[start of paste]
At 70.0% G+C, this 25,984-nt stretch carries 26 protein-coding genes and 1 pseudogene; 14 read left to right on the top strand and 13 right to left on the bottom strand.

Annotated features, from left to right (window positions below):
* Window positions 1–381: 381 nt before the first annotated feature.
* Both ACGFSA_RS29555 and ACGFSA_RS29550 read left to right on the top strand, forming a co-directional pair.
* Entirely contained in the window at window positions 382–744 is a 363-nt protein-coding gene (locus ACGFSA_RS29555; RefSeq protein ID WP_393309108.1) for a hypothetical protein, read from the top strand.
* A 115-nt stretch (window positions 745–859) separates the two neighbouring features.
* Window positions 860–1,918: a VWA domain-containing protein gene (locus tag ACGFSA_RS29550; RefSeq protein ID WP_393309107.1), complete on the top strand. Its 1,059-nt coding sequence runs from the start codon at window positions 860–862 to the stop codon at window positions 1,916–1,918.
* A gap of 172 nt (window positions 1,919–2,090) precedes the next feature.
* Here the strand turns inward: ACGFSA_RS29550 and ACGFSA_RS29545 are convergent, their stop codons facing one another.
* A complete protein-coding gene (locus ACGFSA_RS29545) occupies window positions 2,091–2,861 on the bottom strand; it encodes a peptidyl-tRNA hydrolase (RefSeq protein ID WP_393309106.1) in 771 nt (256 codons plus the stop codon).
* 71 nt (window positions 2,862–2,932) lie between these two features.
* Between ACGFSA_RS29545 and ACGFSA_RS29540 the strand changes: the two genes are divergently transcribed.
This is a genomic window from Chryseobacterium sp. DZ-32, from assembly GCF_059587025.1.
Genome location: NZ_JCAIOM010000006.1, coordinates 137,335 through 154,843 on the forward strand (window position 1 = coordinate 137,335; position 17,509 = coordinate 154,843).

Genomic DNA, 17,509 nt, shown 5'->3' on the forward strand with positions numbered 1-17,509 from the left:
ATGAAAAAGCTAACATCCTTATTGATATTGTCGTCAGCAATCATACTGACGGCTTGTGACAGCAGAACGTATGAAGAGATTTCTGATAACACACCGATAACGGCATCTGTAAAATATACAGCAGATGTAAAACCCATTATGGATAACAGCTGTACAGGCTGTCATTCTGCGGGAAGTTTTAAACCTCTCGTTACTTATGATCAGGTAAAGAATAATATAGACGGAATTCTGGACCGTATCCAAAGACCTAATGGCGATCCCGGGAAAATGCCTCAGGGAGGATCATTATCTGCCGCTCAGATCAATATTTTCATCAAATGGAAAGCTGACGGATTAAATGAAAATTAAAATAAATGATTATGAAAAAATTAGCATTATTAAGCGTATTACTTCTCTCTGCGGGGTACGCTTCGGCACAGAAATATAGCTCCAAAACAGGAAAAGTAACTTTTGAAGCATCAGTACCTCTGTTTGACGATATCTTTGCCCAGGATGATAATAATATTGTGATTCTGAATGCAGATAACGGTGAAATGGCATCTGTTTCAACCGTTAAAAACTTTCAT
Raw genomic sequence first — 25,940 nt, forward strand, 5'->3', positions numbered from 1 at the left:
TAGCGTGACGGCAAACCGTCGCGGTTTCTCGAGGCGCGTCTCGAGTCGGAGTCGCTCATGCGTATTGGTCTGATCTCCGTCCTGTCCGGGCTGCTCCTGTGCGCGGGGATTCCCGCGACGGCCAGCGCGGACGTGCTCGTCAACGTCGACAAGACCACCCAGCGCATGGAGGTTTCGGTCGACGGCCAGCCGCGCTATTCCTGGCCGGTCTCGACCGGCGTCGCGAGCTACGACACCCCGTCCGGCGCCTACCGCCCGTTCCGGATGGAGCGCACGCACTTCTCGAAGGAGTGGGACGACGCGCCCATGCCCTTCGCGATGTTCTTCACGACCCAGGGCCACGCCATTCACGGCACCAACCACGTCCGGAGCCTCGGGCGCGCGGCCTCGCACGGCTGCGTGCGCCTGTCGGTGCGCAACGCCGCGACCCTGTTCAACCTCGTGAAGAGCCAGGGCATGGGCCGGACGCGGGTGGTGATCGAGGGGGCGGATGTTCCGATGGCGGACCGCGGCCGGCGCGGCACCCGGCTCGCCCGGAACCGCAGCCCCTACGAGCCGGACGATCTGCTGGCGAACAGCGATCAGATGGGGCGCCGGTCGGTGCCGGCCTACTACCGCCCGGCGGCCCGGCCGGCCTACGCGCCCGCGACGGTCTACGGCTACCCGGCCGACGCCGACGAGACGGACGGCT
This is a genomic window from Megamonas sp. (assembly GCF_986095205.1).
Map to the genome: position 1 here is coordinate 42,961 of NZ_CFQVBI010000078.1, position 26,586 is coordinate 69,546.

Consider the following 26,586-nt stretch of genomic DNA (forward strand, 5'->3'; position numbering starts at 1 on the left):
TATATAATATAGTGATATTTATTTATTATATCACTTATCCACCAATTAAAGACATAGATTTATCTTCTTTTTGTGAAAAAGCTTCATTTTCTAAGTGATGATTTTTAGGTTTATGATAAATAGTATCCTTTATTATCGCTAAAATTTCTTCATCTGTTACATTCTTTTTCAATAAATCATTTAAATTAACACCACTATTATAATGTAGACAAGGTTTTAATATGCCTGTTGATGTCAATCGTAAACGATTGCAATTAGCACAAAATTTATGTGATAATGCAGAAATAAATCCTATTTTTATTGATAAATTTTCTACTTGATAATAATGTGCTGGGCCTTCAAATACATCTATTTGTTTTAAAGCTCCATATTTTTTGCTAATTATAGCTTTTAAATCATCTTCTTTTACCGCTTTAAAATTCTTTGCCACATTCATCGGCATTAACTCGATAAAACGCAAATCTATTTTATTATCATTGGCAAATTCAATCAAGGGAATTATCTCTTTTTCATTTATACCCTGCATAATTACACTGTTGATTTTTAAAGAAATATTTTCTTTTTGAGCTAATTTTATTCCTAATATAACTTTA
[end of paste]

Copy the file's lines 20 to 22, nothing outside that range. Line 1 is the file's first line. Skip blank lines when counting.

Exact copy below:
Map to the genome: position 1 here is coordinate 42,961 of NZ_CFQVBI010000078.1, position 26,586 is coordinate 69,546.

Consider the following 26,586-nt stretch of genomic DNA (forward strand, 5'->3'; position numbering starts at 1 on the left):
TATATAATATAGTGATATTTATTTATTATATCACTTATCCACCAATTAAAGACATAGATTTATCTTCTTTTTGTGAAAAAGCTTCATTTTCTAAGTGATGATTTTTAGGTTTATGATAAATAGTATCCTTTATTATCGCTAAAATTTCTTCATCTGTTACATTCTTTTTCAATAAATCATTTAAATTAACACCACTATTATAATGTAGACAAGGTTTTAATATGCCTGTTGATGTCAATCGTAAACGATTGCAATTAGCACAAAATTTATGTGATAATGCAGAAATAAATCCTATTTTTATTGATAAATTTTCTACTTGATAATAATGTGCTGGGCCTTCAAATACATCTATTTGTTTTAAAGCTCCATATTTTTTGCTAATTATAGCTTTTAAATCATCTTCTTTTACCGCTTTAAAATTCTTTGCCACATTCATCGGCATTAACTCGATAAAACGCAAATCTATTTTATTATCATTGGCAAATTCAATCAAGGGAATTATCTCTTTTTCATTTATACCCTGCATAATTACACTGTTGATTTTTAAAGAAATATTTTCTTTTTGAGCTAATTTTATTCCTAATATAACTTTA